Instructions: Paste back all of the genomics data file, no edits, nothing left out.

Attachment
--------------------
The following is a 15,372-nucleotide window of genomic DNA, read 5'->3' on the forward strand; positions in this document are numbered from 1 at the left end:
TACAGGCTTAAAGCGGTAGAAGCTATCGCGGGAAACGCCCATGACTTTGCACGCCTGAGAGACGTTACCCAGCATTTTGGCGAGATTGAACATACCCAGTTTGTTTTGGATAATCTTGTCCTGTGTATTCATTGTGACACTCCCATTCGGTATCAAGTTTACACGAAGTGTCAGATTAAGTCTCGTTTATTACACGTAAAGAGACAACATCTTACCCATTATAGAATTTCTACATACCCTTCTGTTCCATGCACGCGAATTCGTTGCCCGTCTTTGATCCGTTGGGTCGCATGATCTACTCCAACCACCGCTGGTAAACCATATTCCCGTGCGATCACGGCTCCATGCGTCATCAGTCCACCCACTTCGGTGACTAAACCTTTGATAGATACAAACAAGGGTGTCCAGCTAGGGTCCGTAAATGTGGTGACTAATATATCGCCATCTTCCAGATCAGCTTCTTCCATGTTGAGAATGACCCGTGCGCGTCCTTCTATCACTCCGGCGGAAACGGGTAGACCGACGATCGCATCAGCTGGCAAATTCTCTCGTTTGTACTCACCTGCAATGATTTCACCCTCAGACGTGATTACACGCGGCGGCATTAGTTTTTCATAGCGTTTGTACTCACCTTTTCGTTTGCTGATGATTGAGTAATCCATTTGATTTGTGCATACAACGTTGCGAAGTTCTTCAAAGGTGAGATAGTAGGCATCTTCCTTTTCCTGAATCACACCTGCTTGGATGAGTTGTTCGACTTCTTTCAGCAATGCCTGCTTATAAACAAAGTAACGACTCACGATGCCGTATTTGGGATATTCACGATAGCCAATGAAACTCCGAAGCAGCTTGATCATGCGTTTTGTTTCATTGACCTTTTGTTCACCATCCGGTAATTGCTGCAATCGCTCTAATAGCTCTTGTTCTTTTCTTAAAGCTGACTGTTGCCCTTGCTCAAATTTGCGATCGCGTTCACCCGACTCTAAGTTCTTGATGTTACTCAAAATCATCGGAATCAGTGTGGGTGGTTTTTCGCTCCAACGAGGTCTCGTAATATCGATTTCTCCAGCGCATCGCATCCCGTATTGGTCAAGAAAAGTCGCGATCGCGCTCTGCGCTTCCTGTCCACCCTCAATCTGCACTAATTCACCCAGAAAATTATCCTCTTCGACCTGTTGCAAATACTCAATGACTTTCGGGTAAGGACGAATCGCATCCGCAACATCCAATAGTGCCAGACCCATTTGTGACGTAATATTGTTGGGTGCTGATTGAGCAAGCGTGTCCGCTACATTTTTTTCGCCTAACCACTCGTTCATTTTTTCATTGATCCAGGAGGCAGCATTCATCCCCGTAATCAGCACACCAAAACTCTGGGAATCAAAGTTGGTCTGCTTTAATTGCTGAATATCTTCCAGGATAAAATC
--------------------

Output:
The following is a 15,372-nucleotide window of genomic DNA, read 5'->3' on the forward strand; positions in this document are numbered from 1 at the left end:
TACAGGCTTAAAGCGGTAGAAGCTATCGCGGGAAACGCCCATGACTTTGCACGCCTGAGAGACGTTACCCAGCATTTTGGCGAGATTGAACATACCCAGTTTGTTTTGGATAATCTTGTCCTGTGTATTCATTGTGACACTCCCATTCGGTATCAAGTTTACACGAAGTGTCAGATTAAGTCTCGTTTATTACACGTAAAGAGACAACATCTTACCCATTATAGAATTTCTACATACCCTTCTGTTCCATGCACGCGAATTCGTTGCCCGTCTTTGATCCGTTGGGTCGCATGATCTACTCCAACCACCGCTGGTAAACCATATTCCCGTGCGATCACGGCTCCATGCGTCATCAGTCCACCCACTTCGGTGACTAAACCTTTGATAGATACAAACAAGGGTGTCCAGCTAGGGTCCGTAAATGTGGTGACTAATATATCGCCATCTTCCAGATCAGCTTCTTCCATGTTGAGAATGACCCGTGCGCGTCCTTCTATCACTCCGGCGGAAACGGGTAGACCGACGATCGCATCAGCTGGCAAATTCTCTCGTTTGTACTCACCTGCAATGATTTCACCCTCAGACGTGATTACACGCGGCGGCATTAGTTTTTCATAGCGTTTGTACTCACCTTTTCGTTTGCTGATGATTGAGTAATCCATTTGATTTGTGCATACAACGTTGCGAAGTTCTTCAAAGGTGAGATAGTAGGCATCTTCCTTTTCCTGAATCACACCTGCTTGGATGAGTTGTTCGACTTCTTTCAGCAATGCCTGCTTATAAACAAAGTAACGACTCACGATGCCGTATTTGGGATATTCACGATAGCCAATGAAACTCCGAAGCAGCTTGATCATGCGTTTTGTTTCATTGACCTTTTGTTCACCATCCGGTAATTGCTGCAATCGCTCTAATAGCTCTTGTTCTTTTCTTAAAGCTGACTGTTGCCCTTGCTCAAATTTGCGATCGCGTTCACCCGACTCTAAGTTCTTGATGTTACTCAAAATCATCGGAATCAGTGTGGGTGGTTTTTCGCTCCAACGAGGTCTCGTAATATCGATTTCTCCAGCGCATCGCATCCCGTATTGGTCAAGAAAAGTCGCGATCGCGCTCTGCGCTTCCTGTCCACCCTCAATCTGCACTAATTCACCCAGAAAATTATCCTCTTCGACCTGTTGCAAATACTCAATGACTTTCGGGTAAGGACGAATCGCATCCGCAACATCCAATAGTGCCAGACCCATTTGTGACGTAATATTGTTGGGTGCTGATTGAGCAAGCGTGTCCGCTACATTTTTTTCGCCTAACCACTCGTTCATTTTTTCATTGATCCAGGAGGCAGCATTCATCCCCGTAATCAGCACACCAAAACTCTGGGAATCAAAGTTGGTCTGCTTTAATTGCTGAATATCTTCCAGGATAAAATC